That would be up to Ms. Blaney to decide, because it's her motion that was moved.
    We can go back to that original motion, and then this committee can decide the fate of that motion, but first we'd have to now vote on the subamendment and the amendment. We can continue. That would be the next logical step. I think we should do that considering that we've heard from most parties.
     We'll hear from Ms. Blaney. That way, we will have heard from the NDP as well, and then we can move forward.

  (1210)  

    Thank you, Madam Chair. I think it's interesting that there's a sort of want to put some responsibility on the NDP for the motion we brought forward.
    Again, I will just say this. There was a motion brought forward in the House of Commons through the Conservatives to set up a committee with three vice-chairs. There was a decision to make that, so when it's said that role was not created, it has been created, which has led us in a direction to have a discussion.
     Again, I will say this. The purpose of the motion that I have put forward is to create an environment of collaboration with the House of Commons. It seems to me, based on the advice of the clerk and the analyst, that this is a place where these are nice discussions to have, but that will not do what was intended by these motions.
     As I said earlier, I think it's an interesting conversation. Perhaps we can have it in a place that actually has the authority to do something with it. I think these kind of conversations are always meaningful.
     I want to be clear again. This is about a modification. This is not a fundamental change to the Standing Orders. I just think that needs to be respected and also that all the roles of the parties are respected. This is what we're looking for in this motion.
    I'm happy to continue the discussion. I think it's an important discussion. I certainly hope that by the end of committee today we have some resolution.
    Monsieur Therrien.

[Translation]

    I have nothing to add.

[English]

    Mr. Brassard.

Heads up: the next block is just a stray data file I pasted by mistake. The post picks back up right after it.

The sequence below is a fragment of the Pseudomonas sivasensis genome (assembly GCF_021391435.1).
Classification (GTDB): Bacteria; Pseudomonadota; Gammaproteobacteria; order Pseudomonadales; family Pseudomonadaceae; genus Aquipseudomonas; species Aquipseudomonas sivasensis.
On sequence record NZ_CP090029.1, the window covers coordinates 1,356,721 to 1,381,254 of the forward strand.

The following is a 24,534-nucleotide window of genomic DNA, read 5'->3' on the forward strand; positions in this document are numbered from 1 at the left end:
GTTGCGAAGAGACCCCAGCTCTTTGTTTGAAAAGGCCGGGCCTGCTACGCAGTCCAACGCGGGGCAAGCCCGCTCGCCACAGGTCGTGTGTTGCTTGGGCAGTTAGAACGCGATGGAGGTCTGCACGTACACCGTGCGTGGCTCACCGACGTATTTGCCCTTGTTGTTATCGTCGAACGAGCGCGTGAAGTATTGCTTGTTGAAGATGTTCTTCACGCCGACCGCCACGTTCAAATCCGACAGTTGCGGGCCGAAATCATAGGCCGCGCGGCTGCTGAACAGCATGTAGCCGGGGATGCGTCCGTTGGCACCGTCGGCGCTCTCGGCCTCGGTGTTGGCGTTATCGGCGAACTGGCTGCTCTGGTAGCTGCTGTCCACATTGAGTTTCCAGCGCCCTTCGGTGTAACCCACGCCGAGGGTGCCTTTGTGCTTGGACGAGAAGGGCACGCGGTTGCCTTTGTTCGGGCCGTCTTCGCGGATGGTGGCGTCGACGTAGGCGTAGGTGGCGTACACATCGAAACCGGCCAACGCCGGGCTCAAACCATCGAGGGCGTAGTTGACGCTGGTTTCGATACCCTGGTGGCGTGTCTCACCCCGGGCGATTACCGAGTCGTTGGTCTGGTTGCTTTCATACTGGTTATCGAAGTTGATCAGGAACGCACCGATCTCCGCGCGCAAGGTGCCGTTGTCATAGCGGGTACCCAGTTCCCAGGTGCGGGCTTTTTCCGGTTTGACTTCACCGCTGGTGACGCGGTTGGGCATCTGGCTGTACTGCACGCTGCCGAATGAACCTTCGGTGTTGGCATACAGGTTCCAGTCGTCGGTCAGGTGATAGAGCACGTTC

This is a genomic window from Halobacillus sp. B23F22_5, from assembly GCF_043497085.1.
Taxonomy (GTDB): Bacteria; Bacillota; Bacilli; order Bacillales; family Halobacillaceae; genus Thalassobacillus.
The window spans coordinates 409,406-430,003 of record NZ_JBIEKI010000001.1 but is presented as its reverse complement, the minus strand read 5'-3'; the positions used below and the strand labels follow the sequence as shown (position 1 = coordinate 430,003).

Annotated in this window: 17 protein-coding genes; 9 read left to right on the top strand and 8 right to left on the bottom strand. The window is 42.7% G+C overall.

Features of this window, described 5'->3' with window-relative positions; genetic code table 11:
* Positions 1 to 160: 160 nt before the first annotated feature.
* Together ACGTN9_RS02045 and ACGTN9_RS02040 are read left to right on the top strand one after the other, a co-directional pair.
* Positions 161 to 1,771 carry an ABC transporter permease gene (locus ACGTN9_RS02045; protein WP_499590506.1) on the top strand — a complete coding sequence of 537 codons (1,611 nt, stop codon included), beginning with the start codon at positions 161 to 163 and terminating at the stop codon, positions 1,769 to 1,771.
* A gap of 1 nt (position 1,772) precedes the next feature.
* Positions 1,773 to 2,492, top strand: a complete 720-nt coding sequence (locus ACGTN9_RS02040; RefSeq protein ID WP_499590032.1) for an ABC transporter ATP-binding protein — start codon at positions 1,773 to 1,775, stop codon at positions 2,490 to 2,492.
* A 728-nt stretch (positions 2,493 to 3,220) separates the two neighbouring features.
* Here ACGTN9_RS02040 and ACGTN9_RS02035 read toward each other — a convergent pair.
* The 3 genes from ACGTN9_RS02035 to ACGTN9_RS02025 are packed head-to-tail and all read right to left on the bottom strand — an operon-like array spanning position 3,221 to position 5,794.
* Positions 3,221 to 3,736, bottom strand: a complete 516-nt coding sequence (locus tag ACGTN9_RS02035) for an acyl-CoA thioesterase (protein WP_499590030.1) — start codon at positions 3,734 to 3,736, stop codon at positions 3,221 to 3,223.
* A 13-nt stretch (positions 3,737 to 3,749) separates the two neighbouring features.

I apologize, Madam Chair. The challenge—and I listened to Ms. Blaney—and the issue with the Canada-China motion is that it was a motion that was put forward on an opposition day and that was supported by the opposition parties, including the NDP and the Bloc. Let's not conflate the fact that this was a Conservative issue. This was voted on by the House.
     The direction of the House of Commons was for the China-Canada committee to be constituted to study the issues with respect to the relations with China. It was a direction of Parliament—not a standing committee, not a standing order—and it was within the purview of that committee to determine whether there was going to be a third vice-chair. They did that. The Standing Orders are much different.
     This motion that Ms. Blaney has put forward speaks specifically to changing the Standing Orders for this 43rd Parliament. That's the issue here. I wanted to make sure that was very clear as we move forward, not just in dealing with the subamendment but with the amendment and the main motion when and if we get to that point.
    Let's not conflate the issue. Let's not somehow put this on the Conservatives: that somehow the Conservatives created this third vice-chair position within this China-Canada committee. We did not do that. The committee constituted by Parliament, not by the Standing Orders, did that on their own, and one is different from the other. Let's be clear on it.
    Mr. Brassard, just going off the point you just made, even if Ms. Blaney's original motion.... Let's just say that if it were to pass in this committee, it would be then that I'd have to report it to the House. Then we would have to see if there's concurrence—agreement—from Parliament on that issue. It would have a similar effect to your opposition day. Actually, it would be even more difficult than the opposition day.
    I'm completely aware of that.
     The challenge I have with the statement that was made is the fact that it was in fact Parliament that decided to constitute the Canada-China committee. It wasn't a Conservative motion that did that. It was a majority vote in the House of Commons.
     I wanted to make that very, very clear. Thank you.
    Okay.
    Mr. Therrien.

[Translation]

    Thank you, Madam Chair.